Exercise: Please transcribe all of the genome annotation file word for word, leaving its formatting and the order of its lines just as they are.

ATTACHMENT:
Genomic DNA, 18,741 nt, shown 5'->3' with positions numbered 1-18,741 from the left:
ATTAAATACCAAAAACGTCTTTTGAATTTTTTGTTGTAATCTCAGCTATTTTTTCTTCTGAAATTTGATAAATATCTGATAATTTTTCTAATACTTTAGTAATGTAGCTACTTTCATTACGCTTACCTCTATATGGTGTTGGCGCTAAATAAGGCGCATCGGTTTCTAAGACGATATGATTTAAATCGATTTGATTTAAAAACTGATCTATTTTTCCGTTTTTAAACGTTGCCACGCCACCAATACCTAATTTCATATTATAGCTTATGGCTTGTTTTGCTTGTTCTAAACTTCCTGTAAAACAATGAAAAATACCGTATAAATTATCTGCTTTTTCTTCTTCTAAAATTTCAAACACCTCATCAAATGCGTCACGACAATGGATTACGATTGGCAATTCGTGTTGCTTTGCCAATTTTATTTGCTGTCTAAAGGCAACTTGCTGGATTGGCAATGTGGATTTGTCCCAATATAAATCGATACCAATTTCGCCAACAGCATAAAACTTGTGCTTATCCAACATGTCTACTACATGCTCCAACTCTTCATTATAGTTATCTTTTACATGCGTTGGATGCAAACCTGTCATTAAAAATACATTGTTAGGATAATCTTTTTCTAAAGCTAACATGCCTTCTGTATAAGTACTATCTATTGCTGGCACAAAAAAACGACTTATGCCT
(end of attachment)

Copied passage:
Genomic DNA, 18,741 nt, shown 5'->3' with positions numbered 1-18,741 from the left:
ATTAAATACCAAAAACGTCTTTTGAATTTTTTGTTGTAATCTCAGCTATTTTTTCTTCTGAAATTTGATAAATATCTGATAATTTTTCTAATACTTTAGTAATGTAGCTACTTTCATTACGCTTACCTCTATATGGTGTTGGCGCTAAATAAGGCGCATCGGTTTCTAAGACGATATGATTTAAATCGATTTGATTTAAAAACTGATCTATTTTTCCGTTTTTAAACGTTGCCACGCCACCAATACCTAATTTCATATTATAGCTTATGGCTTGTTTTGCTTGTTCTAAACTTCCTGTAAAACAATGAAAAATACCGTATAAATTATCTGCTTTTTCTTCTTCTAAAATTTCAAACACCTCATCAAATGCGTCACGACAATGGATTACGATTGGCAATTCGTGTTGCTTTGCCAATTTTATTTGCTGTCTAAAGGCAACTTGCTGGATTGGCAATGTGGATTTGTCCCAATATAAATCGATACCAATTTCGCCAACAGCATAAAACTTGTGCTTATCCAACATGTCTACTACATGCTCCAACTCTTCATTATAGTTATCTTTTACATGCGTTGGATGCAAACCTGTCATTAAAAATACATTGTTAGGATAATCTTTTTCTAAAGCTAACATGCCTTCTGTATAAGTACTATCTATTGCTGGCACAAAAAAACGACTTATGCCT